SE Asia fuel ethanol prices rise on CBOT ethanol futures

05 April 2017 08:31 Source:ICIS News

(Photographer: Design Pics Inc/REX/Shutterstock)

SINGAPORE (ICIS)--Fuel-grade ethanol prices in the southeast (SE) Asian import market were higher in the week ended 5 April, tracking firmer values of ethanol futures traded on the Chicago Board of Trade (CBOT) exchange, market sources said on Wednesday.

US ethanol futures were driven higher after the US Department of Agriculture published its Prospective Planting report on 31 March, in which it projected corn planted area for all purposes in 2017 to be at 90 mln acres, down 4% from last year but still considered a huge crop.

In the absence of any other concrete transactions in Asia during the week, workable buying-selling indications for anhydrous fuel-grade ethanol were quoted at $518-$522 per cubic meter (cbm) CFR (cost & freight) SE Asia. That was higher than in the week ended 29 March when the workable range was at $503-$506/cbm CFR SE Asia.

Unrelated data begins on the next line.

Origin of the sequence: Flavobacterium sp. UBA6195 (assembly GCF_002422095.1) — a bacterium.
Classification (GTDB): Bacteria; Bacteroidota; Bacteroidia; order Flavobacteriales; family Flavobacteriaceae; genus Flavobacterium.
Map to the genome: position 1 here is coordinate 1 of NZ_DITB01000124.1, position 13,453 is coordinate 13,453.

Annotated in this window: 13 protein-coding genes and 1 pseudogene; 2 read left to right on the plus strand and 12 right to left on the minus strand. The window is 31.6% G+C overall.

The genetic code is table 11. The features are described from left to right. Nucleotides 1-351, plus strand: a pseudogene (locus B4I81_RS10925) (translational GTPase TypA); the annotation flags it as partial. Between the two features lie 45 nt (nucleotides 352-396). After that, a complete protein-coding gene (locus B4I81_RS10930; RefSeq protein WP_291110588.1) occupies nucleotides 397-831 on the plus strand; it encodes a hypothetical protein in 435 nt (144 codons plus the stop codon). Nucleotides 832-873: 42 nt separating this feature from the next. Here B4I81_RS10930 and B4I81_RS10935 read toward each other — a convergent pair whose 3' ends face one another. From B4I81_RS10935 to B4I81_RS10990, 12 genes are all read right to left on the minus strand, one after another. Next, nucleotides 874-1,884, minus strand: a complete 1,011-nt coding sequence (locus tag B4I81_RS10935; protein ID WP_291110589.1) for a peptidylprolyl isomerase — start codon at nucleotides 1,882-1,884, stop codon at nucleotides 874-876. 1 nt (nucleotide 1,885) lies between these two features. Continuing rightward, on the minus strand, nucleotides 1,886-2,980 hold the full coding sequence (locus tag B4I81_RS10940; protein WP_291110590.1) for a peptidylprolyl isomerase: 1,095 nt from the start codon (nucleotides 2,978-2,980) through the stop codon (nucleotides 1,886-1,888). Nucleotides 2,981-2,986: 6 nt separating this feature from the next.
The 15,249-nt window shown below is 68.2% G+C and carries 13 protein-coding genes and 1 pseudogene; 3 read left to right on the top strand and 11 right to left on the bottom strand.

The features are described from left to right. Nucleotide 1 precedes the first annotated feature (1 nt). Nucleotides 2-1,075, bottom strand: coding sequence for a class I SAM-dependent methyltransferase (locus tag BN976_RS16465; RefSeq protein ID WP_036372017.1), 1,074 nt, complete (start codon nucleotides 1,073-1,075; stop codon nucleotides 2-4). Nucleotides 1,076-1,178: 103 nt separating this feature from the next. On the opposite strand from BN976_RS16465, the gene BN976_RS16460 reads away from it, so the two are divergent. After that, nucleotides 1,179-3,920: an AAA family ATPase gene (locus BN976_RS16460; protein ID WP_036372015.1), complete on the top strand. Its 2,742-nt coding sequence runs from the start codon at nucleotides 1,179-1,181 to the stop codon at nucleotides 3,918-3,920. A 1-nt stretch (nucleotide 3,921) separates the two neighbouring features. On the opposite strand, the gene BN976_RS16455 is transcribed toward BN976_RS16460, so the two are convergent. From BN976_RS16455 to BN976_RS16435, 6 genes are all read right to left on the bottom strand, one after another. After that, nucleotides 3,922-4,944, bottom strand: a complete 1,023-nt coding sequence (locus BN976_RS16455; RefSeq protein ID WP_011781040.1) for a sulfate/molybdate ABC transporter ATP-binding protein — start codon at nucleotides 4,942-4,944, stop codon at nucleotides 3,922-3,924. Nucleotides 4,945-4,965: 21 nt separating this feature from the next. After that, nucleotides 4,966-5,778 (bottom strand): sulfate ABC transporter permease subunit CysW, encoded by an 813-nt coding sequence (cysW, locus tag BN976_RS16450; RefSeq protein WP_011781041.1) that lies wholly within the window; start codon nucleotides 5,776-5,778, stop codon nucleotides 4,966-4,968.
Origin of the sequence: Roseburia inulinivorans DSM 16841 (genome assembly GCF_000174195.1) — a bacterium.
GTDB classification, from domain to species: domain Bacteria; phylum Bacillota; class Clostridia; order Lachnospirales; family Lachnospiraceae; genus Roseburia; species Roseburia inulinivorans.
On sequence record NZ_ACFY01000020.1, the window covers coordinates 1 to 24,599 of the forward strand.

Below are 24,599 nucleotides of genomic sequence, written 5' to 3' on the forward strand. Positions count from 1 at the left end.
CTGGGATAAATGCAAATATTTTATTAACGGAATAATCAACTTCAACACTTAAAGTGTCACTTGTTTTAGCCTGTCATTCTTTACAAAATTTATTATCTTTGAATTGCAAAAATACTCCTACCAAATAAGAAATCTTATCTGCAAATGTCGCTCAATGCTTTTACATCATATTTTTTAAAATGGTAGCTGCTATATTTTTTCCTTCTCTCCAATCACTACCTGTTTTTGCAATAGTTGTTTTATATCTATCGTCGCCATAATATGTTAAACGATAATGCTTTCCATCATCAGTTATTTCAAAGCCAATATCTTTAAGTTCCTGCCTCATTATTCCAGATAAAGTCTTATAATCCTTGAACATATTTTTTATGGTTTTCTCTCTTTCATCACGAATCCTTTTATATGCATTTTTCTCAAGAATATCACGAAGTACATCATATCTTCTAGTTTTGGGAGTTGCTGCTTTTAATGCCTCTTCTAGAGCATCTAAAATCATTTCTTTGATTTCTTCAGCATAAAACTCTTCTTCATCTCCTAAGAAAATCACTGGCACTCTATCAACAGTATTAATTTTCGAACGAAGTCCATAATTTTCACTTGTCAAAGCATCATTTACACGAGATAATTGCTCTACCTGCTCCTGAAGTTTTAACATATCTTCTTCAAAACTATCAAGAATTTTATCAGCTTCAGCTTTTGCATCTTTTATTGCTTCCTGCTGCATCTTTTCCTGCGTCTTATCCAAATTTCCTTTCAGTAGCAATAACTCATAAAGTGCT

There was muted demand from the key ethanol buyer in the Asia-Pacific, the Philippines, but prices were heard to be higher as they followed the gains on the CBOT exchange over the last few sessions.

That coupled with the regular maintenance season among US producers suggested coming data might show lower inventories and push prices up, market sources said.

The latest data from the US Energy Information Administration (EIA) showed that for the week ended 24 March, ethanol production rose to 1.054m bbl/day from 1.044m bbl/day the prior week. Year on year, production was 6.3% stronger than 992,000 bbl/day.

SE Asia competes with countries like Brazil for cargoes of US-origin anhydrous ethanol.

Ethanol imports into Brazil hit record highs in the first three months of this year, reaching an estimated 600,000 cbm, prompting the Brazilian government to consider the reinstatement of a 20% import tax on ethanol.

Brazil eliminated the import tax in 2010.

Market sources said part of the current week’s increase in prices was due to expectations that ethanol shipments to Brazil might surge before the import duty was re-introduced.

Top image: A combine harvests grain corn and unloads the corn into a grain wagon

By Izham Ahmad